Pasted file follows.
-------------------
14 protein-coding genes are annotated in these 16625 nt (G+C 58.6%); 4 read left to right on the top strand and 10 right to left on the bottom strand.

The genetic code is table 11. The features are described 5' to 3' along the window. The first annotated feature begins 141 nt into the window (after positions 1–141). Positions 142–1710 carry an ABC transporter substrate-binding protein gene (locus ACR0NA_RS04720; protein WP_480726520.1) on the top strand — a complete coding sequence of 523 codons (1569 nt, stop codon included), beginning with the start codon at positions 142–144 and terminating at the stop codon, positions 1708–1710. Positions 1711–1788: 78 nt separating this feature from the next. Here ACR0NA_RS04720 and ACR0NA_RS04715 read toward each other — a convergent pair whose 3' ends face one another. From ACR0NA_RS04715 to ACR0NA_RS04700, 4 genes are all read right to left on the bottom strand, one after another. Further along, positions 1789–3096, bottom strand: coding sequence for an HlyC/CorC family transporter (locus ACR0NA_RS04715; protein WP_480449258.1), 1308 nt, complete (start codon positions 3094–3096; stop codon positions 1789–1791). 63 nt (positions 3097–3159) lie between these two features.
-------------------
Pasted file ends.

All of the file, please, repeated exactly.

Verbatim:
14 protein-coding genes are annotated in these 16625 nt (G+C 58.6%); 4 read left to right on the top strand and 10 right to left on the bottom strand.

The genetic code is table 11. The features are described 5' to 3' along the window. The first annotated feature begins 141 nt into the window (after positions 1–141). Positions 142–1710 carry an ABC transporter substrate-binding protein gene (locus ACR0NA_RS04720; protein WP_480726520.1) on the top strand — a complete coding sequence of 523 codons (1569 nt, stop codon included), beginning with the start codon at positions 142–144 and terminating at the stop codon, positions 1708–1710. Positions 1711–1788: 78 nt separating this feature from the next. Here ACR0NA_RS04720 and ACR0NA_RS04715 read toward each other — a convergent pair whose 3' ends face one another. From ACR0NA_RS04715 to ACR0NA_RS04700, 4 genes are all read right to left on the bottom strand, one after another. Further along, positions 1789–3096, bottom strand: coding sequence for an HlyC/CorC family transporter (locus ACR0NA_RS04715; protein WP_480449258.1), 1308 nt, complete (start codon positions 3094–3096; stop codon positions 1789–1791). 63 nt (positions 3097–3159) lie between these two features.